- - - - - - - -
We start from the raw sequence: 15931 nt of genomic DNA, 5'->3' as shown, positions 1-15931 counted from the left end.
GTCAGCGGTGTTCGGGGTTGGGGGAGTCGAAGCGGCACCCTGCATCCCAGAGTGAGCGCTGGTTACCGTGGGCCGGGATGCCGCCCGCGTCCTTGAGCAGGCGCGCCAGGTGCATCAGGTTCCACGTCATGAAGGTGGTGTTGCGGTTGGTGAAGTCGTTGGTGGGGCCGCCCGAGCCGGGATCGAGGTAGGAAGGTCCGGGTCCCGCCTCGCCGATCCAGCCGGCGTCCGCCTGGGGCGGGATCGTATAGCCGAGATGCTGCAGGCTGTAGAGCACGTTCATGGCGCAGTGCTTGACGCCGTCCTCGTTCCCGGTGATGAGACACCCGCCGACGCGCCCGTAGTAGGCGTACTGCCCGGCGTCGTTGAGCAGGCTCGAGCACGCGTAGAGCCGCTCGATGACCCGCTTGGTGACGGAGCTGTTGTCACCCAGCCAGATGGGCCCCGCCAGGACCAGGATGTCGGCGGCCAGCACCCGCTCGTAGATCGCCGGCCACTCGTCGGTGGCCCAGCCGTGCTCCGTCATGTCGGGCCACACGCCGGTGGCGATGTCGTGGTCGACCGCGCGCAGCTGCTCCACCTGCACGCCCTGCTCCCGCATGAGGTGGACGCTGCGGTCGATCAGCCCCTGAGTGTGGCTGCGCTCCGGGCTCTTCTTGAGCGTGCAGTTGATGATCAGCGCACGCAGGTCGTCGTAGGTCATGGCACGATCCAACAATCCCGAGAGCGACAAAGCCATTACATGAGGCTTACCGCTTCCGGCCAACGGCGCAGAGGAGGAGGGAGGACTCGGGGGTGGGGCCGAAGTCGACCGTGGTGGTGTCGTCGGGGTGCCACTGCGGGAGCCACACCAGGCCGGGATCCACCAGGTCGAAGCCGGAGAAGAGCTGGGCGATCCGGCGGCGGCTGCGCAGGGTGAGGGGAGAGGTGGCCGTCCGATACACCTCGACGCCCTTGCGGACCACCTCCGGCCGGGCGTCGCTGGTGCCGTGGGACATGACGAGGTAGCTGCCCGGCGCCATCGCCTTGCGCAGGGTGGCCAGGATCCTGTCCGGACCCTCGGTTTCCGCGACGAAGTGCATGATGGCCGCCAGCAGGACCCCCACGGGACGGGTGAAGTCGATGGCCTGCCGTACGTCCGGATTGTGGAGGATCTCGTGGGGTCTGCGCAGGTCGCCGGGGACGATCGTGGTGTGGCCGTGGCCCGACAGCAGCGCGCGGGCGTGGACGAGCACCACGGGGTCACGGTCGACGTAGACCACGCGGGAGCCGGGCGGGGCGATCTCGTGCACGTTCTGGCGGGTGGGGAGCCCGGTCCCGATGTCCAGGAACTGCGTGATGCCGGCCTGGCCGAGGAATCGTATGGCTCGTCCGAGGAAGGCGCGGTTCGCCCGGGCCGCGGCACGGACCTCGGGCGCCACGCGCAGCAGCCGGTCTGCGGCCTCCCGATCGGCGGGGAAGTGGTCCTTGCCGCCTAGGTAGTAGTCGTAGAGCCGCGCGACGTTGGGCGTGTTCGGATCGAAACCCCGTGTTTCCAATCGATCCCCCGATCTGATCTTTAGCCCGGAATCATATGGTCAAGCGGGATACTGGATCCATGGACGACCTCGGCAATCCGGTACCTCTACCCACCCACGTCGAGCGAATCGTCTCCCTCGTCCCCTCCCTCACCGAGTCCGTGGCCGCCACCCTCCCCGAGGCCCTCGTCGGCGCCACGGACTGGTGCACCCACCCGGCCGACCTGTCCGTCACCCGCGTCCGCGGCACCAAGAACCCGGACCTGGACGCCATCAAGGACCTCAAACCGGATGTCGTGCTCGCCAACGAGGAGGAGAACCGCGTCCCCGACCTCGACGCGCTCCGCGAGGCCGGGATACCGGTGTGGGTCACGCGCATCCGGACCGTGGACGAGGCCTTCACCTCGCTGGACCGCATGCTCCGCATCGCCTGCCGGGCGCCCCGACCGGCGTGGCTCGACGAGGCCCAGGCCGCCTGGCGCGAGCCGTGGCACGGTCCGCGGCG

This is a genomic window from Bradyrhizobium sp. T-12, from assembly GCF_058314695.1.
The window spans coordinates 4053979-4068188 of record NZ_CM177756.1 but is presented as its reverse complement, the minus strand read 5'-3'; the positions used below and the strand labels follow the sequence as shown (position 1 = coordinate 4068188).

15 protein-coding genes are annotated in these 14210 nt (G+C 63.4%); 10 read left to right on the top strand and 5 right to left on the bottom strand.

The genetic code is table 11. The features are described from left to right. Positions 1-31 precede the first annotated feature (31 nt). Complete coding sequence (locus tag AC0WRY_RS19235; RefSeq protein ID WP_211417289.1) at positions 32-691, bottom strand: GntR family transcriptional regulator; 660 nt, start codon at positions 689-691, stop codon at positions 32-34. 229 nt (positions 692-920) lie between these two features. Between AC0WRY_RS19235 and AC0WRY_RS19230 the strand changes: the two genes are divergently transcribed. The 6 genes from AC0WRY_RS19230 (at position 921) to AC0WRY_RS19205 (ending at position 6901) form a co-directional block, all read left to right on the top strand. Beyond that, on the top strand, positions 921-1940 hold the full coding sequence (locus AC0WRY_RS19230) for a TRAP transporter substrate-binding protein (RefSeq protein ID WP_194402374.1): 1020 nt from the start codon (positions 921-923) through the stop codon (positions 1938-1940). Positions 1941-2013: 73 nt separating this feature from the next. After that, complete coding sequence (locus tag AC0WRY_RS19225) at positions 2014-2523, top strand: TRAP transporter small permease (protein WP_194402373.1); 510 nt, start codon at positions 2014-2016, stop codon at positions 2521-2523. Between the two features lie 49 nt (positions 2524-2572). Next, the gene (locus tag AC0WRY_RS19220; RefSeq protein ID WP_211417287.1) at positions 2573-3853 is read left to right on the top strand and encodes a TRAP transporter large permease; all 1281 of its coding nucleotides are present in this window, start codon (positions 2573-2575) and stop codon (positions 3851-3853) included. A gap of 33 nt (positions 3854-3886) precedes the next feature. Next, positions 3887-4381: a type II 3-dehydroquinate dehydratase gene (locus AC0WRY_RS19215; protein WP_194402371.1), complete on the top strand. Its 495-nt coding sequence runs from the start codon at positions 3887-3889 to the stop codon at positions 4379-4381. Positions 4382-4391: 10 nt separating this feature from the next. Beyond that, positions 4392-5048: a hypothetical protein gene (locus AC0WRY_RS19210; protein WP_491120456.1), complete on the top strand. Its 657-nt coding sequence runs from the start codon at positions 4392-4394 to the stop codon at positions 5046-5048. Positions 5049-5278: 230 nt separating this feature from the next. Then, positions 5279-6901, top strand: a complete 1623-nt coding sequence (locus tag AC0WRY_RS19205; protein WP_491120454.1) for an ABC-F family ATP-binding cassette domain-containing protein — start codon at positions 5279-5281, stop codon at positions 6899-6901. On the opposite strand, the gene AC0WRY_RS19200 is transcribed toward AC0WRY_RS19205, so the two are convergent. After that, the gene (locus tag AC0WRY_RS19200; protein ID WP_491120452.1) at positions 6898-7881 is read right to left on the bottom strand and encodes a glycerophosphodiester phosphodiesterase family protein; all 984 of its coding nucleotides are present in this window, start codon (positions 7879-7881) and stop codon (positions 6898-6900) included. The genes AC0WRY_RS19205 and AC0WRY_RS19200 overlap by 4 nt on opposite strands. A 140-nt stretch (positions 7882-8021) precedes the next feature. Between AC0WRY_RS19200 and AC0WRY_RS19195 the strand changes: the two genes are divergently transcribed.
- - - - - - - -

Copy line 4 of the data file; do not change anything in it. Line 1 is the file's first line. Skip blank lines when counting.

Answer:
The window spans coordinates 4053979-4068188 of record NZ_CM177756.1 but is presented as its reverse complement, the minus strand read 5'-3'; the positions used below and the strand labels follow the sequence as shown (position 1 = coordinate 4068188).